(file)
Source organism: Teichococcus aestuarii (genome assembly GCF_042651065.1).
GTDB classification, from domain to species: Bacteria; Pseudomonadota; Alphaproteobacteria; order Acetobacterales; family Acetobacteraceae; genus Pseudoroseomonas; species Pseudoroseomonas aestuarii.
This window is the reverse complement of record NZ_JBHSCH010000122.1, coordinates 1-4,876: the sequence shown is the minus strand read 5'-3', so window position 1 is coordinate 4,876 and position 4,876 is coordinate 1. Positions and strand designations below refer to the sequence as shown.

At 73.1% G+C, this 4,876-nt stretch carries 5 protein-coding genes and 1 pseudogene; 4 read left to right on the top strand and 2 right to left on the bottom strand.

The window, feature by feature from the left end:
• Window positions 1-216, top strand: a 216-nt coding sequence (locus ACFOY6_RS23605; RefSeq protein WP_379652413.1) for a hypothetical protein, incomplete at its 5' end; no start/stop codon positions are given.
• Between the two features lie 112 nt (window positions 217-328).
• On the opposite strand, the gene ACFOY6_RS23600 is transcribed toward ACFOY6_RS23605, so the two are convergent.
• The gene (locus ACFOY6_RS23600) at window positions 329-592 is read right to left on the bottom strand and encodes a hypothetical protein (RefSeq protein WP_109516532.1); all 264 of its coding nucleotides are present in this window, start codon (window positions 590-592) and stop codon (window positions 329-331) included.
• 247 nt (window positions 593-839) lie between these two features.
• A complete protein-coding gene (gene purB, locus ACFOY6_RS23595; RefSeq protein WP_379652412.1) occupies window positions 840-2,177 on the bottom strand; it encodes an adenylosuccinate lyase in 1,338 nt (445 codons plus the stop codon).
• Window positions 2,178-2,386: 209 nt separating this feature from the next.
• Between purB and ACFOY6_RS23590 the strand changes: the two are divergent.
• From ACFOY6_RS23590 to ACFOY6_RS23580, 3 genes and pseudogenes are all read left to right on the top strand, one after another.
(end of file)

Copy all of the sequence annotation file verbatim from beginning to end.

Source organism: Teichococcus aestuarii (genome assembly GCF_042651065.1).
GTDB classification, from domain to species: Bacteria; Pseudomonadota; Alphaproteobacteria; order Acetobacterales; family Acetobacteraceae; genus Pseudoroseomonas; species Pseudoroseomonas aestuarii.
This window is the reverse complement of record NZ_JBHSCH010000122.1, coordinates 1-4,876: the sequence shown is the minus strand read 5'-3', so window position 1 is coordinate 4,876 and position 4,876 is coordinate 1. Positions and strand designations below refer to the sequence as shown.

At 73.1% G+C, this 4,876-nt stretch carries 5 protein-coding genes and 1 pseudogene; 4 read left to right on the top strand and 2 right to left on the bottom strand.

The window, feature by feature from the left end:
• Window positions 1-216, top strand: a 216-nt coding sequence (locus ACFOY6_RS23605; RefSeq protein WP_379652413.1) for a hypothetical protein, incomplete at its 5' end; no start/stop codon positions are given.
• Between the two features lie 112 nt (window positions 217-328).
• On the opposite strand, the gene ACFOY6_RS23600 is transcribed toward ACFOY6_RS23605, so the two are convergent.
• The gene (locus ACFOY6_RS23600) at window positions 329-592 is read right to left on the bottom strand and encodes a hypothetical protein (RefSeq protein WP_109516532.1); all 264 of its coding nucleotides are present in this window, start codon (window positions 590-592) and stop codon (window positions 329-331) included.
• 247 nt (window positions 593-839) lie between these two features.
• A complete protein-coding gene (gene purB, locus ACFOY6_RS23595; RefSeq protein WP_379652412.1) occupies window positions 840-2,177 on the bottom strand; it encodes an adenylosuccinate lyase in 1,338 nt (445 codons plus the stop codon).
• Window positions 2,178-2,386: 209 nt separating this feature from the next.
• Between purB and ACFOY6_RS23590 the strand changes: the two are divergent.
• From ACFOY6_RS23590 to ACFOY6_RS23580, 3 genes and pseudogenes are all read left to right on the top strand, one after another.